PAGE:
Helping your relative to deal with depression
I’ve read that about 40% of people with dementia suffer depression. In mum’s case that was expressed by increasingly expressing feelings of worthlessness and sadness. I’d hear her talking to herself “what’s the matter with me? I’m stupid, I can’t do anything for myself” and often she would sit with her head in her hands, saying over and over again “they’re all dead” – when thinking about people she had known and loved in the past.
Initially we thought she was suffering from Seasonal Affective Disorder because it always seemed to be more prevalent in winter, but actually I think we just wanted to find a label to attach to the way mum was feeling. It took a while to realise she was suffering from depression, and we weren’t sure if this was something her doctor could help her with, or whether it was sadly just another symptom of dementia and that she would have to put up with it – which we didn’t want to have happen.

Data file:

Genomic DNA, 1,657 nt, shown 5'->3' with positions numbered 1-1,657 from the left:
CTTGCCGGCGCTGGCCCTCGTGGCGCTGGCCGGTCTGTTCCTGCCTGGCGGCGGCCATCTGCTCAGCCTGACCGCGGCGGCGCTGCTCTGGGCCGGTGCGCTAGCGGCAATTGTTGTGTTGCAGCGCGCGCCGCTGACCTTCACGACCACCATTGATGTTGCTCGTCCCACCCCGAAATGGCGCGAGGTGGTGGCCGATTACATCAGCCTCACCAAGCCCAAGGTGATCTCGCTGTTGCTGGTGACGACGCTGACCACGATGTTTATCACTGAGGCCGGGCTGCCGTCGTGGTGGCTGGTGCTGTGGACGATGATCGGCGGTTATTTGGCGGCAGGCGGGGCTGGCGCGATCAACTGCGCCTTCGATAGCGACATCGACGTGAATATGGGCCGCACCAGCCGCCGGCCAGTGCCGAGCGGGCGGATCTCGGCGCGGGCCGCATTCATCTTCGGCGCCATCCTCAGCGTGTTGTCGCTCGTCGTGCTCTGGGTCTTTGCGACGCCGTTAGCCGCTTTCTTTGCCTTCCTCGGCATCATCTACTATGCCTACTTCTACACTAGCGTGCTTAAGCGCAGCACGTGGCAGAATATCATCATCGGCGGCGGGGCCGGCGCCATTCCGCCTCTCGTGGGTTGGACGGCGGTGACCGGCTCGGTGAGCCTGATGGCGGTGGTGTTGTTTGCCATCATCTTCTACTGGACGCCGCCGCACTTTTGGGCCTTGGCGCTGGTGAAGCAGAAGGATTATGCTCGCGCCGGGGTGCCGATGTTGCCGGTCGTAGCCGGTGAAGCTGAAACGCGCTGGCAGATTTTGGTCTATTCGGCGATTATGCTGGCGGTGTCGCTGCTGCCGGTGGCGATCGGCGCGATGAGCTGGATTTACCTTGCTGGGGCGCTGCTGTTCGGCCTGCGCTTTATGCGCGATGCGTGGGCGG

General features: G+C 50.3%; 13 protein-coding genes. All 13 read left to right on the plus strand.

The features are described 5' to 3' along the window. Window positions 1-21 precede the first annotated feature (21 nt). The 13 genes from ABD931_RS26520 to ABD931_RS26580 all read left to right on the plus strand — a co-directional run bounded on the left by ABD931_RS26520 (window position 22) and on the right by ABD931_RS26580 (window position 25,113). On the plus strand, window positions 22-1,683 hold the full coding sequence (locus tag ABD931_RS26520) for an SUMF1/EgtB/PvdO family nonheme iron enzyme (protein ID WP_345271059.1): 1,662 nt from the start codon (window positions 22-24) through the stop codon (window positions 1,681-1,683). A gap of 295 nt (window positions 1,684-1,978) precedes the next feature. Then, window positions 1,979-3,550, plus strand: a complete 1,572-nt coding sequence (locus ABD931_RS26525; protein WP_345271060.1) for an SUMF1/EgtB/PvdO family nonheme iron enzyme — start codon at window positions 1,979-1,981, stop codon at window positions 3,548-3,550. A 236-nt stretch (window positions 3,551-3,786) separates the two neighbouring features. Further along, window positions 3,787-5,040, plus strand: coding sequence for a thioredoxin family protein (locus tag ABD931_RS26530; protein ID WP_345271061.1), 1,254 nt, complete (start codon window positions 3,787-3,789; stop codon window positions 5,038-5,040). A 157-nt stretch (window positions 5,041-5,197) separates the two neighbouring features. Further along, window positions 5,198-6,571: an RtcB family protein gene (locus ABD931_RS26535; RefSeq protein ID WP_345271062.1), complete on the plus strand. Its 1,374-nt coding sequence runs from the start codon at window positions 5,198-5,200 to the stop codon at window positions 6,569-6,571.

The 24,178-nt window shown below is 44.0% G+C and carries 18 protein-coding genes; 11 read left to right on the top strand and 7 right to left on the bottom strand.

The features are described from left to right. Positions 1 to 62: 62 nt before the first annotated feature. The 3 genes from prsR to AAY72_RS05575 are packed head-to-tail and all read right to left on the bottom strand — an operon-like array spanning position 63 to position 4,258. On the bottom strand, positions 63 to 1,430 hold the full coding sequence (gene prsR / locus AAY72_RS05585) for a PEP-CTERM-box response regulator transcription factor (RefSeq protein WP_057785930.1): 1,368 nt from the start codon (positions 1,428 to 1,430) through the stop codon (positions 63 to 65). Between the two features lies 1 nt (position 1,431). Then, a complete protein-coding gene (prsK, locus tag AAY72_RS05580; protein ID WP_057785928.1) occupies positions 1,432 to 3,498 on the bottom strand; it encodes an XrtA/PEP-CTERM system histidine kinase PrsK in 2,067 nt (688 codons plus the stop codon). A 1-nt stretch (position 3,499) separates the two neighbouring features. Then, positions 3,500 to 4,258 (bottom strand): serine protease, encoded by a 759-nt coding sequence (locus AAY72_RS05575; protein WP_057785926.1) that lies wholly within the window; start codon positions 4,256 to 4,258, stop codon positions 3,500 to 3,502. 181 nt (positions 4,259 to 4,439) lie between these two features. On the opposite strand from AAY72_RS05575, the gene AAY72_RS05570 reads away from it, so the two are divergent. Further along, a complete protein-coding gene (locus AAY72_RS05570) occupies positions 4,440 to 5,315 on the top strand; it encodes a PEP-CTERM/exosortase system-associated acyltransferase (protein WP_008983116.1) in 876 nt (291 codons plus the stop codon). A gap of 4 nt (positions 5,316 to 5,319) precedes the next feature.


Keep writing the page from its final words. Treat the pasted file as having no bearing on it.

A conversation with her doctor resulted in her being prescribed with anti-depressants for a month. It took a few weeks to see the result but she was clearly feeling in a lighter mood and the episodes of expressing sadness and worthlessness became less frequent. She began to sleep better too.
There is useful information online in how to help someone with dementia to deal with depression but in the first instance a conversation with your relative and their GP may be the way to begin to support them.